Teena Marie has died

Singer Teena Marie dead at 54

Grammy-nominated singer found dead in California home


Grammy-nominated singer Teena Marie has died, her manager Mike Gardner said Sunday.

She was 54.

Gardner told CNN’s Roland Martin the R&B, soul and funk singer, songwriter and producer — born Marie Christine Brockert — was found dead by her daughter in her California home.

No cause of death has been provided, though Martin noted Marie’s publicist, Lynn Jeter, had told him last month that Marie had suffered a grand mal seizure while watching a movie in her bed.

Marie, a former protégée of Rick James, found fame in the late ’70s after being discovered by James. She is known best for her 1979 duet with James, “I’m a Sucker for Your Love,” and her 1984 hit “Lovergirl.”

It’s been interesting to see the outpouring of love for Teena Marie — especially from friends and others who knew her well — and the subsequent backlash from descriptions of her. She has, for as long as she’s been well-known, been known as a white woman with a powerful, black voice — a description that some people are apparently taking issue with now in the coverage following her death.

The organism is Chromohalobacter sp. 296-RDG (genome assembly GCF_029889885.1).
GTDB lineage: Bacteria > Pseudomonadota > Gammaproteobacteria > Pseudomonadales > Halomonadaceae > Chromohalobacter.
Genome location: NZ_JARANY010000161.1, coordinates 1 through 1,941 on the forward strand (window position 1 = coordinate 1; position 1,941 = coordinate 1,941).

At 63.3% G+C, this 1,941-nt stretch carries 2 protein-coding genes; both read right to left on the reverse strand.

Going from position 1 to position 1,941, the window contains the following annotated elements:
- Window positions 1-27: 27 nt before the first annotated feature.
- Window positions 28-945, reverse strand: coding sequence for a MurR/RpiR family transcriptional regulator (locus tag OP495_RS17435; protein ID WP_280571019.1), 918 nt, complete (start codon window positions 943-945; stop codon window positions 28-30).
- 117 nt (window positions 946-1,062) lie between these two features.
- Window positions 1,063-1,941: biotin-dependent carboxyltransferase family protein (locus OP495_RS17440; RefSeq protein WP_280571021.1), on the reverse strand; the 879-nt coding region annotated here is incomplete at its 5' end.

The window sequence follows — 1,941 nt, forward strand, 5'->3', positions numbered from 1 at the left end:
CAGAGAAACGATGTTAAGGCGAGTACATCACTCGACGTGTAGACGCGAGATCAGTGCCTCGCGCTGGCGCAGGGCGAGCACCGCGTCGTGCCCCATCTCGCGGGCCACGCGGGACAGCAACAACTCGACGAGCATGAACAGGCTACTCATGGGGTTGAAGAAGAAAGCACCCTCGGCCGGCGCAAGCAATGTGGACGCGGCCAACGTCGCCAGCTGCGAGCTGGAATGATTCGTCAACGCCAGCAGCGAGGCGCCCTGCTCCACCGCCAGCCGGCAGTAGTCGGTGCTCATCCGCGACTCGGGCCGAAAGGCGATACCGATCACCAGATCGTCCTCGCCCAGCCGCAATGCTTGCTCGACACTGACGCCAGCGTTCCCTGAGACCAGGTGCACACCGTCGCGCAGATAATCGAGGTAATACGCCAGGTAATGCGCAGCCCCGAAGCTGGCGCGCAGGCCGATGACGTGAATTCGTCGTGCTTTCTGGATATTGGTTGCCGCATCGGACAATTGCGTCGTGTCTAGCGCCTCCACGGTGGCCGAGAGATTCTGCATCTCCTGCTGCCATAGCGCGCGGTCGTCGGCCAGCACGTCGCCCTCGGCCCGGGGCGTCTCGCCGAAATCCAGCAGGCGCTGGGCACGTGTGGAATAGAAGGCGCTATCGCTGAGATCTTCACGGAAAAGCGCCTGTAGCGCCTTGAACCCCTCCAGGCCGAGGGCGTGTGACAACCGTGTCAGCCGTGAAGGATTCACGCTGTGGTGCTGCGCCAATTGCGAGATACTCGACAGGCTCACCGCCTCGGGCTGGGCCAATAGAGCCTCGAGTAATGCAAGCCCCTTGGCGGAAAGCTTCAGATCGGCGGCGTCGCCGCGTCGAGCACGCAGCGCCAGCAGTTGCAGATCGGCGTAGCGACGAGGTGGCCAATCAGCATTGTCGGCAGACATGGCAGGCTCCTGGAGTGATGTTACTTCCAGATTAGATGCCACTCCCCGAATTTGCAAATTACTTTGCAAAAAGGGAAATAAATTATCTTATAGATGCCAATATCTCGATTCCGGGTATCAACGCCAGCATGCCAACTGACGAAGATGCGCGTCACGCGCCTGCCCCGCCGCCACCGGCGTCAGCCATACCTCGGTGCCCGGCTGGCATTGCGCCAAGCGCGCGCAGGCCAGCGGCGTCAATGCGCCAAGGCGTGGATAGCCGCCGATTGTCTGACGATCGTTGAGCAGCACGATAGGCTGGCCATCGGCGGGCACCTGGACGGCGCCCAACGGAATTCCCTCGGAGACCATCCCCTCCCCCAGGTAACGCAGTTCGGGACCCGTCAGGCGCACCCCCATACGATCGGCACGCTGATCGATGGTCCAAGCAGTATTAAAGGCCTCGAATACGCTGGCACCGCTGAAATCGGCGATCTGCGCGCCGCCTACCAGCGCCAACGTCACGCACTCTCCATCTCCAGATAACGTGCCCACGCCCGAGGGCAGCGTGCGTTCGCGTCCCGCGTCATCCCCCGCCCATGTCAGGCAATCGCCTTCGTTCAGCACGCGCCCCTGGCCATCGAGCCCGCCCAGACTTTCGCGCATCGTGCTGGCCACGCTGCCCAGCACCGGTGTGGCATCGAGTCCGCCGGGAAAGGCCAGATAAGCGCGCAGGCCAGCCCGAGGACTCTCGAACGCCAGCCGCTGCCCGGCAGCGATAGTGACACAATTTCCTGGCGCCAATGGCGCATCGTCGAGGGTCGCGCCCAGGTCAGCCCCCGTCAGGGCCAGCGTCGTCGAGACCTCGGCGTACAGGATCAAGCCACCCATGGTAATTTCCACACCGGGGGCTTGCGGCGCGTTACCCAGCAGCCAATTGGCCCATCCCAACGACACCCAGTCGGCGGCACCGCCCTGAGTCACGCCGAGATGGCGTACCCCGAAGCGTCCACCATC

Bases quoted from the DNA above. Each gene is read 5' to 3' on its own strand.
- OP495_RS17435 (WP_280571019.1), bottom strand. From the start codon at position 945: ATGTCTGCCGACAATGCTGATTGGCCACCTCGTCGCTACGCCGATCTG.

Fact: Teena Marie embraced this description. She was one of very few white women to be overwhelmingly embraced by black popular culture at the time. She is the only white singer to be featured by African-American station TV One as part of its “Unsung” music special. At the very beginning of her career, her label hid her race, fearing black audiences might not buy her album — but she came to prove them wrong.

CNN’s Roland Martin spoke with several artists after the fact, and tweeted their responses:

Lionel Richie: “There was Chaka Khan, Patti Labelle and Teena Marie. And you don’t want to go on stage with any of them…. You don’t want 2 mention black & white, but that’s exactly what U thought about. It was an absolute phenomena 2 me.”

Eddie Levert: “In terms of vocals, she was one of the blackest people I know…. There a lot of black people who swore by her and believed in her, as far as her music was concerned.”

Cathy Hughes, founder of Radio One: “Teena was a black voice tapped in a white body.”

Teena Marie — Lady T, as she was also known — had appeal that crossed races and musical genres. Her music has been sampled by countless, countless hip-hop acts. Fugees’ “Fu-Gee-La?” Yeah, peep “Ooh La La La” above.

Fun fact: She is also the godmother of Saturday Night Live cast member Maya Rudolph.

Rest in peace to a woman whose talents transcended borders to touch R&B, soul, funk, pop and hip-hop.

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